We’re on a bit of a war binge right now.
The success of recent films like American Sniper and Lone Survivor has paved the way for a new crop of war movies that isolate individual soldier stories, many of them true, and moviegoers are feasting on ’em. In November alone there are two, Mel Gibson’s Hacksaw Ridge and Ang Lee’s Billy Lynn’s Long Halftime Walk, while Christopher Nolan’s Dunkirk awaits us this July.
But it’s Billy Lynn — based on Ben Fountain’s acclaimed novel of the same name — that takes the rare approach of actually acknowledging our obsession with romanticizing war stories through cinema, and when the film tackles those issues head on it’s incredibly refreshing and thought-provoking in a way we usually don’t experience. Of course the experience of watching Billy Lynn is the other story — Ang Lee choosing to shoot his film at a higher frame rate than we’ve ever seen: 120 frames-per-second 3D, with 4K clarity.
Very few will actually be able to watch the film this way; there aren’t many theaters equipped to project Billy Lynn as the complete package that was showcased during its premiere at the New York Film Festival. It’s still worth talking about, though, as the brightness, crispness and creepy realness of the picture sort of mirrors the story of a soldier home on leave who slowly begins to embrace his own clarity while experiencing life as a war hero on display at a big, splashy Thanksgiving Day football game.
During a fierce fire fight in Iraq, Billy Lynn (newcomer Joe Alwyn) courageously rushes to defend a wounded soldier, and in the process fights off approaching insurgents with nothing but a hand gun, a knife and his fists. All of it is caught on camera, and Lynn’s story eventually finds its way home, leading to a victory tour for his entire Bravo team while on leave for the Thanksgiving holiday.
It’s home in Texas that Lynn finds a family (and especially a sister, played by Kristen Stewart) proud but desperate to have him back home for good. Then there are the thousands of beer-guzzling, chicken finger-devouring football fans who loudly cheer for Lynn and his team as if auto-programmed to acknowledge the troops even if they can’t ever understand the horrific realities of war unless it’s projected back at them on a big screen full of celebrities. There are agents trying to cut movie deals, cheerleaders yearning for their own soldier to love and miss and write to, and all of it is a lot for one movie — leading much of Billy Lynn’s Long Halftime Walk to feel overstuffed like the obnoxious all-you-can-eat Thanksgiving buffet the soldiers are treated to at one point.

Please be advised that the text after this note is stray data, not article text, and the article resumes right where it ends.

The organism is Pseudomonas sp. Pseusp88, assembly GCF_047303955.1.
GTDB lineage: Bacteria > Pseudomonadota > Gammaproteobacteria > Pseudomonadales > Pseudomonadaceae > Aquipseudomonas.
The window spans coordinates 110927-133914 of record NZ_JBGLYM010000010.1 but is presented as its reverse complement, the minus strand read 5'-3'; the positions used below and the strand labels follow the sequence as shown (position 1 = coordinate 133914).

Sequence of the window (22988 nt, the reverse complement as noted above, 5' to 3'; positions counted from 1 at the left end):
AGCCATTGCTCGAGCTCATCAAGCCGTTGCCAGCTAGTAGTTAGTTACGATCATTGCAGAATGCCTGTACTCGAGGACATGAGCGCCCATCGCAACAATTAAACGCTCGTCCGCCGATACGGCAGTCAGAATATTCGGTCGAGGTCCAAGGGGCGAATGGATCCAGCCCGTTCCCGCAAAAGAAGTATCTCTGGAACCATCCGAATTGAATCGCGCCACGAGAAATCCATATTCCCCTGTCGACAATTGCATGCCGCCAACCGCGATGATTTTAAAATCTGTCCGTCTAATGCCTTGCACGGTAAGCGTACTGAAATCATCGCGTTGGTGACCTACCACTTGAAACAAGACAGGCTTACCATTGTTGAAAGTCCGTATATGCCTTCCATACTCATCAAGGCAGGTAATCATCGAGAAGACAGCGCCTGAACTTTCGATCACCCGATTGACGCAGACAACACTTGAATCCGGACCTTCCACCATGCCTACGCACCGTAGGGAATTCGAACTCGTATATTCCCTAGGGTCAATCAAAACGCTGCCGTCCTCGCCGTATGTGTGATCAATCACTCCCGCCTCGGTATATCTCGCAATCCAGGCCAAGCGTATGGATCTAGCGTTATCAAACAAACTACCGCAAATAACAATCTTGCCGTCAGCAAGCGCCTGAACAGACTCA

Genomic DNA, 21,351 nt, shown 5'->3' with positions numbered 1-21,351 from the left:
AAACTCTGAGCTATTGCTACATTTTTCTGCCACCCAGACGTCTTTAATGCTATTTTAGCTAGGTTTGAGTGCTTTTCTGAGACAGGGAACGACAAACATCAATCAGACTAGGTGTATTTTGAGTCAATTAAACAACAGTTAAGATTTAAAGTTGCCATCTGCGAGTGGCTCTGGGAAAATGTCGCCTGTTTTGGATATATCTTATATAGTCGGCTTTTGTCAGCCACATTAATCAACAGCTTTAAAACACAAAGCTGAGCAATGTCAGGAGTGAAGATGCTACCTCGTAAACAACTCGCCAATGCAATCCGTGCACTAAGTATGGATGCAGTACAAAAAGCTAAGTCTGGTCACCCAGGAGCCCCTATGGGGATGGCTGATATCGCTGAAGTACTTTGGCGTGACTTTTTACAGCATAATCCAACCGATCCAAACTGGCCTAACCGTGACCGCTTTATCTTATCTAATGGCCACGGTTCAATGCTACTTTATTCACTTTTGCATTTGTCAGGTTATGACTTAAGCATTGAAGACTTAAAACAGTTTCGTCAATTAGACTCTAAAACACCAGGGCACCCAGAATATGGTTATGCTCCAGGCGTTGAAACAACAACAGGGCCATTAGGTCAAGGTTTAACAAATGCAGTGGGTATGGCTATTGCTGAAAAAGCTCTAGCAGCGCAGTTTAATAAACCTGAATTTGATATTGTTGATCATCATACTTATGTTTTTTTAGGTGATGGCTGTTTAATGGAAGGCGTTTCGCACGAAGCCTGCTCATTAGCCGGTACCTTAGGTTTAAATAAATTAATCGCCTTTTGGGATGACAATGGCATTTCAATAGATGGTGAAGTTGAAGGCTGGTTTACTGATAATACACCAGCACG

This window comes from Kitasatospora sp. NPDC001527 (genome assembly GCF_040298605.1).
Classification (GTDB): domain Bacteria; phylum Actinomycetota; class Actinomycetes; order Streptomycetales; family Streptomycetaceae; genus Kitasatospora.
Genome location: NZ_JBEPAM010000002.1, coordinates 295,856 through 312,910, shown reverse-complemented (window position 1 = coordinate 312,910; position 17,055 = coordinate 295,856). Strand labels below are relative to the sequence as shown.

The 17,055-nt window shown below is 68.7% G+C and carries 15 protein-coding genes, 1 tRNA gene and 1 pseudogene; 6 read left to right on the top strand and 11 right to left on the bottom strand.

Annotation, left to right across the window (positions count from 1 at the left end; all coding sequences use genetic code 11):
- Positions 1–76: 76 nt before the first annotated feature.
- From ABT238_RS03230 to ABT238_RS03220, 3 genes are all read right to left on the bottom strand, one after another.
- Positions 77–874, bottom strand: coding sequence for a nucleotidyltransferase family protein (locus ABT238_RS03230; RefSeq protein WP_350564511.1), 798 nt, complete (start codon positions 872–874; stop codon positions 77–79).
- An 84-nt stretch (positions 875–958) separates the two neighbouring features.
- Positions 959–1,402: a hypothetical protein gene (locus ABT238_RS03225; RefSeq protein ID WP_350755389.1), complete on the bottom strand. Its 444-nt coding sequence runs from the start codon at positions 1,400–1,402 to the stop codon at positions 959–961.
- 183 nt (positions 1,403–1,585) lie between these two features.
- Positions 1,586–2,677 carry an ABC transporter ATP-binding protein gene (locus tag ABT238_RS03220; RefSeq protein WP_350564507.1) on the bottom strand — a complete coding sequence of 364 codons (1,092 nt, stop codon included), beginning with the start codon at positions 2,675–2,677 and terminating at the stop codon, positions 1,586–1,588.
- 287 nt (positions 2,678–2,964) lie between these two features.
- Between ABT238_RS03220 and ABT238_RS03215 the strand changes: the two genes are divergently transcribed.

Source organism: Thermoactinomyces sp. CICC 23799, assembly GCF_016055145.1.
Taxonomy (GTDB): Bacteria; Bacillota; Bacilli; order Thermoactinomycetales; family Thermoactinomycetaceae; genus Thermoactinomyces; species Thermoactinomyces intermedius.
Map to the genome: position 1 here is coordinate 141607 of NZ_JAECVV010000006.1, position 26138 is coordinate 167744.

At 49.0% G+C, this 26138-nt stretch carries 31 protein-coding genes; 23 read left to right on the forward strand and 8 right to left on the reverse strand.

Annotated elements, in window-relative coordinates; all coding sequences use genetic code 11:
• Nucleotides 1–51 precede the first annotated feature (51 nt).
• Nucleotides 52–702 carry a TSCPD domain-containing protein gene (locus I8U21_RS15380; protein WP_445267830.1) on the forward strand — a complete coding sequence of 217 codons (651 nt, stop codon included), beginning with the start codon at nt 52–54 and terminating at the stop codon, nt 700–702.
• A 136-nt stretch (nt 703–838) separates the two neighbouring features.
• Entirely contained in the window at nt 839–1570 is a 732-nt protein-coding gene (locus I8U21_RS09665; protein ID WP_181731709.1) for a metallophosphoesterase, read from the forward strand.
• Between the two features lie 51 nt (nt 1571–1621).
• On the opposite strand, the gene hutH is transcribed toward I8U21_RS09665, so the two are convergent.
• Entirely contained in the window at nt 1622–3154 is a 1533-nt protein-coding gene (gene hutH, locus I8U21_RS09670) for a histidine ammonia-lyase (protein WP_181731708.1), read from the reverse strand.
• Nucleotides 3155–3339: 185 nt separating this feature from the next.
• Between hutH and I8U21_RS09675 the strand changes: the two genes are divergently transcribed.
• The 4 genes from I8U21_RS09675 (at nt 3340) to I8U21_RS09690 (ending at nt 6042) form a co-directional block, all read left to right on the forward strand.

There’s a lot of melodramatic meat on the table with this one, and its twangy Texan score just adds to the soap opera-ish vibe of the film, at times masking many of its rich, soulful themes. When Billy Lynn’s Long Halftime Walk settles into its quieter moments — specifically between Billy Lynn and his sister, or Lynn and his sergeants Shroom (Vin Diesel) and Dime (Garett Hedlund), or Lynn and the cheerleader he strikes up a brief fling with — that’s when you feel it and you appreciate it. That’s when it becomes more about the complexities of being a soldier, and less about putting a soldier on display.